For many people, musical theatre is all about the big Broadway shows, full of choruses, big dance numbers and an orchestra of thirty – 42nd Street, say, or Oklahoma. Or it’s the films that were always there to be watched on TV on a rainy Sunday afternoon, where Fred Astaire would put on the Ritz in top hat and tails, and Gene Kelly could spin effortlessly around lamp-posts in the rain. For a younger audience, it’s the West End hits like Wicked or The Lion King that draw them in time and time again. Love it or hate it, this is the world of musical theatre.
But musical theatre is changing. Your Carousels and your Miss Saigons are going nowhere; but there is now also a generation of artists starting to play with new ways of using song to tell a story. They are trying out a wide range of musical styles too – hip hop, beat boxing, folk – and they are finding audiences for their work outside London’s West End.
The National Theatre broke new ground with its production of London Road. The show, subsequently turned into a well-received film, was set in Ipswich during a series of murders of prostitutes and the subsequent trial, and the spoken text and lyrics were created from verbatim speech. And Glasgow Girls, a collaboration between National Theatre of Scotland, Theatre Royal Stratford East and the Citizens Theatre, reached an entirely new audience with its contemporary, uplifting story exploring the experience of asylum seekers in a Glaswegian housing estate.
And nowhere can you see the changing face of musical theatre more clearly than at the Edinburgh Fringe. A quick flick through the brochure reveals revivals of Into the Woods sitting alongside the brand new UKIP the Musical; Grease cheek by jowl with Get Your Sh*t Together. Delve more deeply, and you will find My Beautiful Black Dog – part gig, part musical and telling a very personal story of mental illness or Willy’s Bitches – a song cycle giving new words and song to Shakespeare’s heroines. Musical theatre is spilling out of its previous definition and bubbling up in cabaret, in theatre. And in doing so, it is reaching new audiences who may previously have declared “I don’t like musicals” but who find a real appeal in these new forms.
But creating new musical theatre is often not commercially viable. Arts Council England and Creative Scotland offer valuable support and there are a number of development companies whose remit is to develop new work and the artists making it – Musical Theatre Network, Mercury Musical Developments, Perfect Pitch. There are venues with a commitment to new musical theatre – Glasgow Citizens; the New Wolsey in Ipswich; Curve, Leicester – and a growing interest from drama colleges and higher education establishments to commission new work from emerging composers. But there is still a lack of investment in the development of musical theatre and an unwillingness (or perhaps a financial inability) for companies to take real risks with new work.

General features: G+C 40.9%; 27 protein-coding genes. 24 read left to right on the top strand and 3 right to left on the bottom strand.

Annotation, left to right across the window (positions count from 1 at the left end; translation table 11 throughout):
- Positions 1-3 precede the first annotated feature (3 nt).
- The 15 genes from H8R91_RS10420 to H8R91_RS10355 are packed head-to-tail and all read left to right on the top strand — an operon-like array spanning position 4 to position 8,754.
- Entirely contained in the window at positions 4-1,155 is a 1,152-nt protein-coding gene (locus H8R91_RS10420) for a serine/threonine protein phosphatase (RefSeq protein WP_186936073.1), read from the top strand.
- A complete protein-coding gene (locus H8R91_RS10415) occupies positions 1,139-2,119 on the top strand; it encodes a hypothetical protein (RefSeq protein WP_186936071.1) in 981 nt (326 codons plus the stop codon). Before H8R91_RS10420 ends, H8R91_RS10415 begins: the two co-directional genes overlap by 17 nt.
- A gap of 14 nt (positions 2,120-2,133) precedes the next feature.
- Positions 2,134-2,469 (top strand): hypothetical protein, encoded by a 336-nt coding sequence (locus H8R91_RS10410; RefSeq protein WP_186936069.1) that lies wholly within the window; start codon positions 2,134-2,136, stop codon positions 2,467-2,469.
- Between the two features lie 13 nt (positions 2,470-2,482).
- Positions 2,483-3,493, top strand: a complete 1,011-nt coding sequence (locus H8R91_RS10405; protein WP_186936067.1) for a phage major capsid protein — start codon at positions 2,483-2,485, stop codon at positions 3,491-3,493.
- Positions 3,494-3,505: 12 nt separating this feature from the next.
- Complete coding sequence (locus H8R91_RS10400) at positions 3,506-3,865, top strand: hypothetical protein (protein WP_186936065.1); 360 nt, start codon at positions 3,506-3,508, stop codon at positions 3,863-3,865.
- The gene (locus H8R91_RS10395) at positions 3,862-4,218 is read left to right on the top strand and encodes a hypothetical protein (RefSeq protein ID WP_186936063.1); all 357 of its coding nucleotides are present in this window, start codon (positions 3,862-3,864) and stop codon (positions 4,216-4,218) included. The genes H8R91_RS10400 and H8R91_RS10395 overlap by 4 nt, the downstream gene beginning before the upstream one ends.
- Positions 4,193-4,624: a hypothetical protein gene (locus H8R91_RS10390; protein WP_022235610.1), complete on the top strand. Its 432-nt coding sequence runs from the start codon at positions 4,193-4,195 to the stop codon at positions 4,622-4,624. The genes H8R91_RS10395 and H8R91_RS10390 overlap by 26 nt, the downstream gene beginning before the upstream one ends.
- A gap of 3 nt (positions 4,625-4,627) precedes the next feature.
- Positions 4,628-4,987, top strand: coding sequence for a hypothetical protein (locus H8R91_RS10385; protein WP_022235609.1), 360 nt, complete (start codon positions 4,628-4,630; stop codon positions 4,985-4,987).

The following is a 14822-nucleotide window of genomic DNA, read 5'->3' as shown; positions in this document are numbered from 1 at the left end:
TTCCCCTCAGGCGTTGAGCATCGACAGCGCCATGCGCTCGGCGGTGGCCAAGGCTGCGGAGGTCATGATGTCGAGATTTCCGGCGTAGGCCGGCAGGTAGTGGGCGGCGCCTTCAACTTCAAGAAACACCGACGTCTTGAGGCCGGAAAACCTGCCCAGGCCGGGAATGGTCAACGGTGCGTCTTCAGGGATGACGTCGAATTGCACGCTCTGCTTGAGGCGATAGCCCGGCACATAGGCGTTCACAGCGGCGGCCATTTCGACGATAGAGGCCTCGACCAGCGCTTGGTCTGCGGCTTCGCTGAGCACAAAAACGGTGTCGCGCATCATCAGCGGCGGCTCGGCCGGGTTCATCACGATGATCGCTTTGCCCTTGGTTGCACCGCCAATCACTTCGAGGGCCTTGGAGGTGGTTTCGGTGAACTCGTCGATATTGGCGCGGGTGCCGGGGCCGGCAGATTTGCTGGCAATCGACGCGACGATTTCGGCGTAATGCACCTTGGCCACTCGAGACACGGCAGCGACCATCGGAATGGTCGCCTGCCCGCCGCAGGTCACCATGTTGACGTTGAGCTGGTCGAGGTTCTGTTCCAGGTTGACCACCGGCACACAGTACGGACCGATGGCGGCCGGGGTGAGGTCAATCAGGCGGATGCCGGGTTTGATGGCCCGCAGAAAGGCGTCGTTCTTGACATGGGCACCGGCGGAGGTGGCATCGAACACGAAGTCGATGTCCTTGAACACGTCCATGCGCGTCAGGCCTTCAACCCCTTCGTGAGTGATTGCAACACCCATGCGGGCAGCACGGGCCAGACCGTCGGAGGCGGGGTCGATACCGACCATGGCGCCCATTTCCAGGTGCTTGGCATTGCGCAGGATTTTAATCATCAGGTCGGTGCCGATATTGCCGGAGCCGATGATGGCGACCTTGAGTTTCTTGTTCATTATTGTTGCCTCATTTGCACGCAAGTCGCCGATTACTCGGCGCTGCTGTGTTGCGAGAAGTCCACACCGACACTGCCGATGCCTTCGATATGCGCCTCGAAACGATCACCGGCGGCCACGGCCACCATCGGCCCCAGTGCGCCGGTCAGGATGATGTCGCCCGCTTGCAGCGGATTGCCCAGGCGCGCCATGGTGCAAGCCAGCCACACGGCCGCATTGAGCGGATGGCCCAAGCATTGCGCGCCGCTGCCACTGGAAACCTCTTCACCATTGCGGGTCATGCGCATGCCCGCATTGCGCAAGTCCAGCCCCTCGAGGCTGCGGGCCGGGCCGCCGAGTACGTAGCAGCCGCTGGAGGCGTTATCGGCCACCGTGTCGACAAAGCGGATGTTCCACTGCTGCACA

Which is where the Musical Theatre Network Development Award hopes to be able to make a contribution. Offered in collaboration with Curve, Leicester, this award is in its first year and is designed to identify those artists or companies who, with the right support, have the talent to create new and innovative work. Musical Theatre Network brings together a team of assessors and judges at the Edinburgh Fringe; this group of musical theatre directors, performers, producers and composers spend three weeks seeing as much work as they possibly can where song helps to tell the story. Out of a process of seeing shows and then fiercely debating their respective merits, one company or artist is then identified for the award: £1,500 plus a week’s worth of development support through Curve. The chosen artist or company is also provided with ongoing mentoring to help them find the right collaborators and networks to take their work forwards.
Of course, one award won’t change the way in which musical theatre is developed in this country. But it can help to continue a conversation about what musical theatre might be in the future; it can help identify the artists who will be at the heart of that conversation and then introduce them to others who will be able to help them take their work forwards. It can also reduce that very early risk of not being able to afford to fail, so not being able to afford to try. And in the long term, it can seed work that will be bold in its approach to song, story and sound; work that is proudly musical theatre but with its own unique flavour.
• Caroline Routh is executive producer of Musical Theatre Network (www.musicaltheatrenetwork.com). The winner of the new award will be announced at The Scotsman Fringe Awards on Friday 28 August